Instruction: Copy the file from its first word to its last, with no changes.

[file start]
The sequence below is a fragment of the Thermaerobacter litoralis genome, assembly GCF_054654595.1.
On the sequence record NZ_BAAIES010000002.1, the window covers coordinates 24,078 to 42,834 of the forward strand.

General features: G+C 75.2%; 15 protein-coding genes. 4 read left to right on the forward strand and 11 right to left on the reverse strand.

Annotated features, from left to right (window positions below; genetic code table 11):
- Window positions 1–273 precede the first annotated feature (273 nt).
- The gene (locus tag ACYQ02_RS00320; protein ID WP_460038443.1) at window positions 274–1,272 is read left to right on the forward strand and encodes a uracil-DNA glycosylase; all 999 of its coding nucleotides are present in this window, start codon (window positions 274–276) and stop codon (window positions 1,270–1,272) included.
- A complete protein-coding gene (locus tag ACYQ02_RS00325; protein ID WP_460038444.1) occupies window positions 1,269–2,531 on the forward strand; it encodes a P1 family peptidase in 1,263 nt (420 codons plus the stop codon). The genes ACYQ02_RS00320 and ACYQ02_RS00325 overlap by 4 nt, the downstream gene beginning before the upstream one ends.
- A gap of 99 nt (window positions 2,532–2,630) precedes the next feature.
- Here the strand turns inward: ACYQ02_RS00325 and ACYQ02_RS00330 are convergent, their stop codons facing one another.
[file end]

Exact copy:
The sequence below is a fragment of the Thermaerobacter litoralis genome, assembly GCF_054654595.1.
On the sequence record NZ_BAAIES010000002.1, the window covers coordinates 24,078 to 42,834 of the forward strand.

General features: G+C 75.2%; 15 protein-coding genes. 4 read left to right on the forward strand and 11 right to left on the reverse strand.

Annotated features, from left to right (window positions below; genetic code table 11):
- Window positions 1–273 precede the first annotated feature (273 nt).
- The gene (locus tag ACYQ02_RS00320; protein ID WP_460038443.1) at window positions 274–1,272 is read left to right on the forward strand and encodes a uracil-DNA glycosylase; all 999 of its coding nucleotides are present in this window, start codon (window positions 274–276) and stop codon (window positions 1,270–1,272) included.
- A complete protein-coding gene (locus tag ACYQ02_RS00325; protein ID WP_460038444.1) occupies window positions 1,269–2,531 on the forward strand; it encodes a P1 family peptidase in 1,263 nt (420 codons plus the stop codon). The genes ACYQ02_RS00320 and ACYQ02_RS00325 overlap by 4 nt, the downstream gene beginning before the upstream one ends.
- A gap of 99 nt (window positions 2,532–2,630) precedes the next feature.
- Here the strand turns inward: ACYQ02_RS00325 and ACYQ02_RS00330 are convergent, their stop codons facing one another.